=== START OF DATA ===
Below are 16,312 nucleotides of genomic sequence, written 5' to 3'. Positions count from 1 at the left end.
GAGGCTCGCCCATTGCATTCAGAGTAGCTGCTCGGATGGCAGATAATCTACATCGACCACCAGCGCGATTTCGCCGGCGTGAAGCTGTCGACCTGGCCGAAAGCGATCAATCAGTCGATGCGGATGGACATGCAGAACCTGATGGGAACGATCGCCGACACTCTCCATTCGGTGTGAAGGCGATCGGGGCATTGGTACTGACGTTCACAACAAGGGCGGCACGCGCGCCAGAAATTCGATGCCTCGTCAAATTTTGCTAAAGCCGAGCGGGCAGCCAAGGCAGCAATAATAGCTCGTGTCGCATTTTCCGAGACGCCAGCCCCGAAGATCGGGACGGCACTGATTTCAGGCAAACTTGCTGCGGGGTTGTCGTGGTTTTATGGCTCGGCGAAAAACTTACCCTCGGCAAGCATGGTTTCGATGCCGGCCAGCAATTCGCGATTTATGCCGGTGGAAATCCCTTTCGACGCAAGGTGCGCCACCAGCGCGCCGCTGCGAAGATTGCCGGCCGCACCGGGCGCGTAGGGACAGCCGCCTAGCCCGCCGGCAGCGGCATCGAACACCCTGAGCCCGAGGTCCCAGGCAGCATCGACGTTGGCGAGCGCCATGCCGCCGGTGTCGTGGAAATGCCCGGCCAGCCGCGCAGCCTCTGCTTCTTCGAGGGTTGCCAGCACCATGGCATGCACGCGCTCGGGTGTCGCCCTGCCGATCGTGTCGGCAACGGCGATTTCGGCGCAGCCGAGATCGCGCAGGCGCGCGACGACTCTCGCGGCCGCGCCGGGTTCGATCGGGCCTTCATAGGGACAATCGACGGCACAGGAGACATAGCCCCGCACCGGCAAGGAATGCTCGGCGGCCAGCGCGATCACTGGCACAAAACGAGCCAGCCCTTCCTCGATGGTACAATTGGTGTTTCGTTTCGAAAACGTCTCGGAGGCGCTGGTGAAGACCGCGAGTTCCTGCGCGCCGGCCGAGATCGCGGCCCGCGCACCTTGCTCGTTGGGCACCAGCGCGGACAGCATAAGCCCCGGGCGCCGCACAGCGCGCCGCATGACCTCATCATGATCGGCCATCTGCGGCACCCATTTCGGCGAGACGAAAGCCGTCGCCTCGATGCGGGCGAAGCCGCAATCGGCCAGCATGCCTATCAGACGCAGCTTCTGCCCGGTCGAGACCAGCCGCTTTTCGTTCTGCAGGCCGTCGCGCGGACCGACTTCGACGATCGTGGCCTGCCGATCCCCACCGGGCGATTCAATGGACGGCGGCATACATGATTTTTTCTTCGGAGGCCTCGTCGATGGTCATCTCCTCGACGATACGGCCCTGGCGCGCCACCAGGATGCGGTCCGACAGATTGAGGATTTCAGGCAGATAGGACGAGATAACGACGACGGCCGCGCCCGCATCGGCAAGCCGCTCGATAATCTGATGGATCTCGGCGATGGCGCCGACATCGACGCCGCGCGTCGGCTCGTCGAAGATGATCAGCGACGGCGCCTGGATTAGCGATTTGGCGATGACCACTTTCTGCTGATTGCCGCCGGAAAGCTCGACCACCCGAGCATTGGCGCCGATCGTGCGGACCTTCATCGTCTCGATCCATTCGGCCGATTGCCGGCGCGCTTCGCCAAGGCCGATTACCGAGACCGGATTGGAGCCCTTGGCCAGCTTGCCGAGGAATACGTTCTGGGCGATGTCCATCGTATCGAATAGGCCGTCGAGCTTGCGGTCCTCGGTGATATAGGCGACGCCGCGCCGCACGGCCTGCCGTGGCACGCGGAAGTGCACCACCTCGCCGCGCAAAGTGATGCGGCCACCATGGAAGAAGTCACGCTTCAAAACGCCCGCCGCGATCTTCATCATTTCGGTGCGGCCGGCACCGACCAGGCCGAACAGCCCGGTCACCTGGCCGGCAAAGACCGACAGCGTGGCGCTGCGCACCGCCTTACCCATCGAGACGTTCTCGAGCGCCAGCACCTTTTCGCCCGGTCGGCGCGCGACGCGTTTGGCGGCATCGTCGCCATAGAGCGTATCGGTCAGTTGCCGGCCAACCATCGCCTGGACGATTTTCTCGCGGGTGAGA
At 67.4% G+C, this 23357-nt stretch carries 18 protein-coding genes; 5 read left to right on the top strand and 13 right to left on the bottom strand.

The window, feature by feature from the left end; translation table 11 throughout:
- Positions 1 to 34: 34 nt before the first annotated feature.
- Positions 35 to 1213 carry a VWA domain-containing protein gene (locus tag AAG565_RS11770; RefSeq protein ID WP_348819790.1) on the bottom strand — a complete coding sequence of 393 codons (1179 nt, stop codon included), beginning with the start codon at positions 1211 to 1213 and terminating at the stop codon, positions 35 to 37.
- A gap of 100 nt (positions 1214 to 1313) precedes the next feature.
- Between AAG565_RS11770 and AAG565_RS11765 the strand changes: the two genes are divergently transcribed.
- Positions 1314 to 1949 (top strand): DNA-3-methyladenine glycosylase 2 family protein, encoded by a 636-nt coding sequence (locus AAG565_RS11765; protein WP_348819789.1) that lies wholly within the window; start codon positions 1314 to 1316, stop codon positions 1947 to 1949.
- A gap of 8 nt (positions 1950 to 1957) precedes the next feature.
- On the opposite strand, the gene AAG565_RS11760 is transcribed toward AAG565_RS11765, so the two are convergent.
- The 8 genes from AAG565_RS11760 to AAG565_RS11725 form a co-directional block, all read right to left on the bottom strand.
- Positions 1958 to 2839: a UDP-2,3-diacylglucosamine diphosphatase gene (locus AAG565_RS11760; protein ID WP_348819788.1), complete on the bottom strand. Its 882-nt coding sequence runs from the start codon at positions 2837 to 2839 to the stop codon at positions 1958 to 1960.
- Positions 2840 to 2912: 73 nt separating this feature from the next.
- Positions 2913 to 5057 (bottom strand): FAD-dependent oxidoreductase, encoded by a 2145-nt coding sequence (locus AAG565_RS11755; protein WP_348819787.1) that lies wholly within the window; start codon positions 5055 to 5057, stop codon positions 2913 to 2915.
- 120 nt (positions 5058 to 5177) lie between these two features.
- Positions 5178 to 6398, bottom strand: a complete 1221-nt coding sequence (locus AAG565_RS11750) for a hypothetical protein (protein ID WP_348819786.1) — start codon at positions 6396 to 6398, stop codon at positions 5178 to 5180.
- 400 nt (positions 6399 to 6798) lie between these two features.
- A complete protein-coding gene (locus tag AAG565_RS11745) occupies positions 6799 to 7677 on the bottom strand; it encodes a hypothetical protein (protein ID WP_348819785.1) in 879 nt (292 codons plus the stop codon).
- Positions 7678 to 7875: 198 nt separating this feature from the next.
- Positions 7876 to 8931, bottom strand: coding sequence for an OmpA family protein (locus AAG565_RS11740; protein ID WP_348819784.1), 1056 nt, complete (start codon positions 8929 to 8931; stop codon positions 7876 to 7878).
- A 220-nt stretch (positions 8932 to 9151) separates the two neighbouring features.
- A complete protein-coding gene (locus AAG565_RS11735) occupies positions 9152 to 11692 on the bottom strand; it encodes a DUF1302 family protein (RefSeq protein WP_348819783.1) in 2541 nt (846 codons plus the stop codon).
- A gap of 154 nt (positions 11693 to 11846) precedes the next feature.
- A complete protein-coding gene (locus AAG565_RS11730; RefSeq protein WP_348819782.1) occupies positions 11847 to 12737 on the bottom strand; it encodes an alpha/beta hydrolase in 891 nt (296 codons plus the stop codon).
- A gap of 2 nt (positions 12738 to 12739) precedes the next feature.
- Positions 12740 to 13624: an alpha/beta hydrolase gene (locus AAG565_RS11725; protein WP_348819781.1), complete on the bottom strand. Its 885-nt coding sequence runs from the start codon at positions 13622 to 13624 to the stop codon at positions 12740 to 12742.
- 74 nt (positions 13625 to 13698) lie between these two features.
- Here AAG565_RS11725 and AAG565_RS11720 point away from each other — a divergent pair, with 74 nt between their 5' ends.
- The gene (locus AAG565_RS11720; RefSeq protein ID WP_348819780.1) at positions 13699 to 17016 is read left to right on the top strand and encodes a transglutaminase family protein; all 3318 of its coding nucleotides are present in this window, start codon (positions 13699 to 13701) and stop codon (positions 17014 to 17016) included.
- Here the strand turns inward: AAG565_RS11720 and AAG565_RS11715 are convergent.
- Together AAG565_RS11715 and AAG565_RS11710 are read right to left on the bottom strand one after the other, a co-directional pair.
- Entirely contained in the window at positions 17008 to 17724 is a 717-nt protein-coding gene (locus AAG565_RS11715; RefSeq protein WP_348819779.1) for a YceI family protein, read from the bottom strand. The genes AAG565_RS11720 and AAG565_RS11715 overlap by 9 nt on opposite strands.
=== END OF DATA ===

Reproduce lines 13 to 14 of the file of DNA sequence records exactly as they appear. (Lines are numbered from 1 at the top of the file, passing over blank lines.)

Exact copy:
- Positions 1958 to 2839: a UDP-2,3-diacylglucosamine diphosphatase gene (locus AAG565_RS11760; protein ID WP_348819788.1), complete on the bottom strand. Its 882-nt coding sequence runs from the start codon at positions 2837 to 2839 to the stop codon at positions 1958 to 1960.
- Positions 2840 to 2912: 73 nt separating this feature from the next.